Alexa Drake

Designing a website without Javascript

9.29.2018

The look and feel of the internet has changed a lot since I started using it, something like 20 years ago; the librarian at my elementary school taught us how to cite webpages and promptly warned us about relying on web-based sources, as there was a good chance it was full of bad information (which I think we could all use a reminder of every now and again, but I digress). Now, static websites are few and far between and frames as we knew them are nowhere to be found; content is loaded into modals instead of in new pages (we didn't have tabs back then, either!) or in the same page.

I'm not even going to get into streaming...

A lot of what we recognize as the internet today comes from one thing: Javascript. Whether we as developers love the language or think it's crap would rather program in other langauges, Javascript is here to stay*. It's the de facto language behind the modern internet. Unlike HTML, it's Turing complete and it allows pages to be modified after they're initially loaded by the browser (essentially replacing Flash for that sort of thing). And we've gotten a lot of good things out of it, like streaming content and, one could argue, modals. But it's also why advertisements animate and move with me as I scroll over a website. And it's one of the reasons that webpages might take longer to load.

And frameworks like bootstrap make web design easy. Need your website to look good on a bunch of different screens of different sizes and across browsers? Use bootstrap. That's what it's for.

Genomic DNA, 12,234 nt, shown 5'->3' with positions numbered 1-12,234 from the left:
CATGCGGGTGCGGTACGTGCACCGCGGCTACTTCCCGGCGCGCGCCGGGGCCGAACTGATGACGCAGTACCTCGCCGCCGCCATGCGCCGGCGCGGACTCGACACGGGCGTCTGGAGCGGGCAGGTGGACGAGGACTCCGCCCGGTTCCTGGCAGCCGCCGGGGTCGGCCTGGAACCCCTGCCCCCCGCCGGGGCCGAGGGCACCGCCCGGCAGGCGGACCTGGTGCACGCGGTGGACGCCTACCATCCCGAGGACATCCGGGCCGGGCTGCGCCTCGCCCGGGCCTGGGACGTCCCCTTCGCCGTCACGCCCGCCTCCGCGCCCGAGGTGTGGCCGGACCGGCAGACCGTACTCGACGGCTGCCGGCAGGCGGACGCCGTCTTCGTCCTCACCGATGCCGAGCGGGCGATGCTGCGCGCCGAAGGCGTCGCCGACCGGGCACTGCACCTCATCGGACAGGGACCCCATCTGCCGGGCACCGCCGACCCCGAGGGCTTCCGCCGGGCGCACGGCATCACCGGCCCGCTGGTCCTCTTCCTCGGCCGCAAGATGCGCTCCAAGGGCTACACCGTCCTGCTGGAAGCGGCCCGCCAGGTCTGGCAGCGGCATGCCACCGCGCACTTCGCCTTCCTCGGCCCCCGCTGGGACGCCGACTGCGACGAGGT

But I hate those ads that follow me and animate and don't load until I'm already scrolling through content, which then moves around to accommodate the advertisement. So I, and some of the people that I know, use NoScript, which blocks scripts from running as I browse. And breaks a surprising number of websites.

So I decided, when it came time to start working on my own website, that I'd make the whole thing without Javascript (and by extension, no bootstrap). I'm not doing anything fancy with my website (as you can tell by looking at it), but I wanted it to look nice and also be responsive (look nice on any size screen, including on mobile). This meant I had to learn to write CSS (Cascading Style Sheets, the language that tells the browser how to render a the html of a website). I've used css in the past for simple things like coloring text or setting dimension-limits for images and the like, but making a whole website responsive was new to me.

Getting the layout looking how I wanted it at one screen-size was easy enough: it largely consisted of trial and error. Though things like the horizontal layout of the navigation menu (how it's to the left of the content of each page) required learning a little bit about absolute vs. relative positioning--no big deal. Once it looked good enough on one screen, it was just a matter of determining at what screen-width the layout should change and adding @media only screen and ([conditions]) { [css-code] } sections to the .css file my website was loading. These act like conditional branches: if the [conditions] are met, use the styling defined within the brackets.

Awesome!

You can see all of the code for this website, including the css here. I use similar techniques for handling the layout of this website too (even though it is not JS-free).

*: There are other languages I'd rather use, but sometimes Javascript is the tool for the job, and it would be unwise to use another language just because of preferences.